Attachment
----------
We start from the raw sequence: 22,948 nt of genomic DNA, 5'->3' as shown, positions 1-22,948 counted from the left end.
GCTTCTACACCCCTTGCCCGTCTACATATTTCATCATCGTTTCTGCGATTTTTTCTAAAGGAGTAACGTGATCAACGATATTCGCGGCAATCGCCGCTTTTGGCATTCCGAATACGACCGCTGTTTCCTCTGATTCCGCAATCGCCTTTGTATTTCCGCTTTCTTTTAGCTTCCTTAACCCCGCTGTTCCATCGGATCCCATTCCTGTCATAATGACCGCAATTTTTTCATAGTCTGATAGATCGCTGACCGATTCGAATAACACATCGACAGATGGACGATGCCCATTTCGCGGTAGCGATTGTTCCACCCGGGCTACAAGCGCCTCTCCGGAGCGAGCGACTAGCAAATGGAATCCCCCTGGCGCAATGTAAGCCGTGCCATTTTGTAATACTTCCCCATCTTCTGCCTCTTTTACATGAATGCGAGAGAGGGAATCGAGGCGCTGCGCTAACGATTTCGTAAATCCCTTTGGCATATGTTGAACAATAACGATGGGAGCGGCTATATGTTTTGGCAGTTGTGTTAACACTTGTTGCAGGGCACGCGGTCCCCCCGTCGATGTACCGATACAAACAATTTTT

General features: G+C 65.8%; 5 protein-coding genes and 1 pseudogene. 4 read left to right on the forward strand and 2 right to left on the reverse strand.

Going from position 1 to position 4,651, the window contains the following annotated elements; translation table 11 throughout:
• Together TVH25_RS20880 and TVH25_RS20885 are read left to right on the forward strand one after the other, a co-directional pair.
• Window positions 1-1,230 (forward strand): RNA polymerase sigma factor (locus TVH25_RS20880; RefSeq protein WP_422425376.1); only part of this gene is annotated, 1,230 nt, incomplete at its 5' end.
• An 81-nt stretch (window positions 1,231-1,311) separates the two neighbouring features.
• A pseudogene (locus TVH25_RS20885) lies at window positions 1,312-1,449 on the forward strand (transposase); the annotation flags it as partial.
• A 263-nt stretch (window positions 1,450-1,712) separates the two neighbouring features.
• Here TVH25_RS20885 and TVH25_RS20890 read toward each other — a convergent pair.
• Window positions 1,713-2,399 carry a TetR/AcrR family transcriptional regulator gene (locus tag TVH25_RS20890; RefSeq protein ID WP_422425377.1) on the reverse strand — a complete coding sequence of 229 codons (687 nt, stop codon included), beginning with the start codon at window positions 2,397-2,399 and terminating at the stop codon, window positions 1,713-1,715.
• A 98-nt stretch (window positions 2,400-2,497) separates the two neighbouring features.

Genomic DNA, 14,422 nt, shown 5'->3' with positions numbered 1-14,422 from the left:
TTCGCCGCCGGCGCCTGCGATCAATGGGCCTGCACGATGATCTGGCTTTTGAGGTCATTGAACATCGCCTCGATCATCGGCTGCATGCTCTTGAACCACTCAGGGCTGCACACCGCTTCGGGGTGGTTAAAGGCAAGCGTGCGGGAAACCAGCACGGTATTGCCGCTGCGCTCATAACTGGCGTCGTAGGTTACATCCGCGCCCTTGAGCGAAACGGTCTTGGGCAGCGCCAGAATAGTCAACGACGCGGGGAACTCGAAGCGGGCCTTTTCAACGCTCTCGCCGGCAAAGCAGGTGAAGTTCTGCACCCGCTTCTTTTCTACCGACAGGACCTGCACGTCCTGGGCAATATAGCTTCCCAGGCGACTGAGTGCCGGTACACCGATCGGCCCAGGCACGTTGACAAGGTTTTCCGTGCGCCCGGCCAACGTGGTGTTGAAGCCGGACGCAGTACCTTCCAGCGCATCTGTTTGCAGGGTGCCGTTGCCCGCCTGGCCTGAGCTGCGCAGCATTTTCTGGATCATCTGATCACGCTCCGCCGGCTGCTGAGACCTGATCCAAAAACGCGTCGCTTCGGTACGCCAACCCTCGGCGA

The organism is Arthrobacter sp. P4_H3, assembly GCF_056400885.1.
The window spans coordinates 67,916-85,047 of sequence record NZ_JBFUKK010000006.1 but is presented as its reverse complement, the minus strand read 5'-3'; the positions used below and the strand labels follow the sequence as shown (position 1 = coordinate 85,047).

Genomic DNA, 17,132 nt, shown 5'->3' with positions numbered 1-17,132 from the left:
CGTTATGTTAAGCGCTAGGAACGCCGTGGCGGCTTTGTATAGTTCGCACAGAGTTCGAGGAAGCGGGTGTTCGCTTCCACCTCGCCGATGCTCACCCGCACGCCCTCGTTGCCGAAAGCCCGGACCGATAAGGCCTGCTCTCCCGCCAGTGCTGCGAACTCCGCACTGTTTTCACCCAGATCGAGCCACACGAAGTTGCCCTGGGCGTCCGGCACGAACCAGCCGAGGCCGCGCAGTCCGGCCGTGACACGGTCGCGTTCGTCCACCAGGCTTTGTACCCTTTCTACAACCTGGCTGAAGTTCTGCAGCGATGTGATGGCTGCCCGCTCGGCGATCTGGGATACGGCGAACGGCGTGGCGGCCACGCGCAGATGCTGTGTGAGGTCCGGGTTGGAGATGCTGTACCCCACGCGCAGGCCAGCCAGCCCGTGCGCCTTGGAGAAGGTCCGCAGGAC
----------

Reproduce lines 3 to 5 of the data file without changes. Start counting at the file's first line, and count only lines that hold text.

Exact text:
General features: G+C 65.8%; 5 protein-coding genes and 1 pseudogene. 4 read left to right on the forward strand and 2 right to left on the reverse strand.

Going from position 1 to position 4,651, the window contains the following annotated elements; translation table 11 throughout:
• Together TVH25_RS20880 and TVH25_RS20885 are read left to right on the forward strand one after the other, a co-directional pair.